Have you ever looked at the nutrition facts of dark cola? Don’t. It’s scary. Besides a copious amount of corn syrup, caramel color, and carbonation, this sticky-sweet beverage also has a high acidity. For us creative cleaners out there, that means that the fizzy drink actually makes a very good cleaning solution. As a child’s
Have you ever looked at the nutrition facts of dark cola? Don’t. It’s scary. Besides a copious amount of corn syrup, caramel color, and carbonation, this sticky-sweet beverage also has a high acidity. For us creative cleaners out there, that means that the fizzy drink actually makes a very good cleaning solution. As a child’s beverage, it might not be the best choice. As a miracle cleaner, though, it’s excellent! To quote the great Willy Wonka, “Few people realize what tremendous power there is in one of those things!” I’ve had fun learning about how many ways you can use cola to clean items around the house. Here are some of the uses I’ve found.
Yes, you can use this miracle beverage to clean the toilet. Pour a can into the bowl and wait an hour. Scrub with a brush, flush, and a sparkling toilet remains.
This one is kind of scary, huh? But yes, it kills bugs; they try to consume the sweet drink, and it will often destroy them. Spray it on hills in your garden or even in your cupboards to get rid of ants. Farmers in poor countries have actually used Coke as a cheaper pesticide that they spray directly on plants.
Demolish rust stains on your outdoor furniture, your tools, a rusty nail or screw, or other metal items around the house. Cola has phosphoric acid, which causes the rust to loosen. You can even use a mug of soda to get rid of the tarnish on pennies. (I’ve done that before. Shiny pennies just make me happier, and they seem luckier!)
Have you ever been in the middle of a painting project and just a tiny drop falls on a bit of metal furniture, a sink, or a cupboard? I’ve been there, and it can be very frustrating, especially if you’ve found the spot after it dried. Put some cola on a towel and rub the spot out. It’ll be gone in a few seconds. Then, go back over it with soapy water so that it doesn’t leave a sticky mess behind.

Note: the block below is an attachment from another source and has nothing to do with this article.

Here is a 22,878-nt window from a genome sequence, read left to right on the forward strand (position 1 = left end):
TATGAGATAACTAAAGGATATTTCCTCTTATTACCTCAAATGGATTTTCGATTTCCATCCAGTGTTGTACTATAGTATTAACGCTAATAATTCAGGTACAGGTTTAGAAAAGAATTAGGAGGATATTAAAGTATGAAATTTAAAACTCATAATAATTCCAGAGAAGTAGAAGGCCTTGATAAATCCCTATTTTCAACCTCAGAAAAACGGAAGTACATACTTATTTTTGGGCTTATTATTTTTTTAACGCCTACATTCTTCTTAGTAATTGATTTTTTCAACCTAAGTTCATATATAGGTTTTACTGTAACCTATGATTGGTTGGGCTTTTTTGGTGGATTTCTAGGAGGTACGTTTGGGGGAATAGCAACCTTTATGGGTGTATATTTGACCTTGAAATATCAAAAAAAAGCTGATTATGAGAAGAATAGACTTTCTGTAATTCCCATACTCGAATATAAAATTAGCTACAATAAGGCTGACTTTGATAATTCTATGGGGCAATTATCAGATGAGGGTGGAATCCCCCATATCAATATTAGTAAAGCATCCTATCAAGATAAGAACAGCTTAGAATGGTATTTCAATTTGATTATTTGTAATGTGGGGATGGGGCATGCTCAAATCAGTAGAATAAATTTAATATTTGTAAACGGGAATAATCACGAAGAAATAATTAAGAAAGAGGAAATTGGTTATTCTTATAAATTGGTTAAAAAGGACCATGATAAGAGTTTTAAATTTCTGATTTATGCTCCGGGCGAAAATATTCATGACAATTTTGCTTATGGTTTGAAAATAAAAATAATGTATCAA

If you have those burnt, crusted-on pans and pots, pour some cola into them and let them sit. The grime will flake away, and you’ll have to do much less scrubbing.
Garage floors, driveways, and sometimes even kitchens get marked with those deep oil stains that seem impossible to get out. Cola eats away at tough oils quickly. Pour it on the area, let it sit, and then wipe it away. I do this on my driveway every once in a while and spray it away with a hose until it’s good as new.
Instead of an expensive stain-remover, used relatively cheap Coke to remove stains and deodorize areas. It’s especially effective against deep oil stains and can even get gum out of hair or fibers! Creepily, it’s something used in crime scenes because it’s so effective at cleaning up blood. And if you’re ever in a situation where a skunk has sprayed your clothing, use cola to get it out.
Those dirty spaces between tiles frustrate me because they’re hard to clean and naturally become gray and dingy over time. I get them to shine like new again with Coke!
These are just a handful of ways I’ve experimented with cleaning with Coke. I’ve also heard that it can clean car batteries and be used as a last-minute defroster for your windshield. I might not want to drink the stuff after making these discoveries, but I’ll continue to use it as a great at-home, DIY cleaning solution!